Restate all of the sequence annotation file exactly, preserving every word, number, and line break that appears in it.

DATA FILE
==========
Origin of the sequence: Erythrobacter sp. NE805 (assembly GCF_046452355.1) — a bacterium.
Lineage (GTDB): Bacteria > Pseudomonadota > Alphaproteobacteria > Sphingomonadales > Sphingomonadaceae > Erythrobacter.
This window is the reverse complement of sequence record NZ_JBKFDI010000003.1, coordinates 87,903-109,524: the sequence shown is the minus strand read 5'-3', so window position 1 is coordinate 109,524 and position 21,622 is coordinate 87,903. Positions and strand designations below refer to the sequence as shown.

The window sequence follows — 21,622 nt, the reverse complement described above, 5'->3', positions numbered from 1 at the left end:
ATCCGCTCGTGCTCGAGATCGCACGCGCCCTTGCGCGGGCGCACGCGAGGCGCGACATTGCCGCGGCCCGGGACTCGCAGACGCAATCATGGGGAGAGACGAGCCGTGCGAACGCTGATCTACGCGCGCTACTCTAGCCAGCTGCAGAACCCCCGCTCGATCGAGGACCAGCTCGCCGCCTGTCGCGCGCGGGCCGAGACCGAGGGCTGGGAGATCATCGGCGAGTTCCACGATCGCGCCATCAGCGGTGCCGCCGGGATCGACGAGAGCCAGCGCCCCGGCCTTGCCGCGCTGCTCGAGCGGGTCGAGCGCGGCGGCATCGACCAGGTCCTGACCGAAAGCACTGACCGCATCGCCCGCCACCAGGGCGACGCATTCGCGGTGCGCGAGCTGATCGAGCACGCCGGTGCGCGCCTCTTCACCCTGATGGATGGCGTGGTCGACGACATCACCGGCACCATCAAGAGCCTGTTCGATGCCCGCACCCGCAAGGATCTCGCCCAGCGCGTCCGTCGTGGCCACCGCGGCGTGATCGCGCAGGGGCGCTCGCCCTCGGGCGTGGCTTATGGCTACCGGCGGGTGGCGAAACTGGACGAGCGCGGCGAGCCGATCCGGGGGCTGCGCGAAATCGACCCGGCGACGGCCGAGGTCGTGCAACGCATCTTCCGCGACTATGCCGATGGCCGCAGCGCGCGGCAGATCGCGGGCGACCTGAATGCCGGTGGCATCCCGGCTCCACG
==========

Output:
Origin of the sequence: Erythrobacter sp. NE805 (assembly GCF_046452355.1) — a bacterium.
Lineage (GTDB): Bacteria > Pseudomonadota > Alphaproteobacteria > Sphingomonadales > Sphingomonadaceae > Erythrobacter.
This window is the reverse complement of sequence record NZ_JBKFDI010000003.1, coordinates 87,903-109,524: the sequence shown is the minus strand read 5'-3', so window position 1 is coordinate 109,524 and position 21,622 is coordinate 87,903. Positions and strand designations below refer to the sequence as shown.

The window sequence follows — 21,622 nt, the reverse complement described above, 5'->3', positions numbered from 1 at the left end:
ATCCGCTCGTGCTCGAGATCGCACGCGCCCTTGCGCGGGCGCACGCGAGGCGCGACATTGCCGCGGCCCGGGACTCGCAGACGCAATCATGGGGAGAGACGAGCCGTGCGAACGCTGATCTACGCGCGCTACTCTAGCCAGCTGCAGAACCCCCGCTCGATCGAGGACCAGCTCGCCGCCTGTCGCGCGCGGGCCGAGACCGAGGGCTGGGAGATCATCGGCGAGTTCCACGATCGCGCCATCAGCGGTGCCGCCGGGATCGACGAGAGCCAGCGCCCCGGCCTTGCCGCGCTGCTCGAGCGGGTCGAGCGCGGCGGCATCGACCAGGTCCTGACCGAAAGCACTGACCGCATCGCCCGCCACCAGGGCGACGCATTCGCGGTGCGCGAGCTGATCGAGCACGCCGGTGCGCGCCTCTTCACCCTGATGGATGGCGTGGTCGACGACATCACCGGCACCATCAAGAGCCTGTTCGATGCCCGCACCCGCAAGGATCTCGCCCAGCGCGTCCGTCGTGGCCACCGCGGCGTGATCGCGCAGGGGCGCTCGCCCTCGGGCGTGGCTTATGGCTACCGGCGGGTGGCGAAACTGGACGAGCGCGGCGAGCCGATCCGGGGGCTGCGCGAAATCGACCCGGCGACGGCCGAGGTCGTGCAACGCATCTTCCGCGACTATGCCGATGGCCGCAGCGCGCGGCAGATCGCGGGCGACCTGAATGCCGGTGGCATCCCGGCTCCACG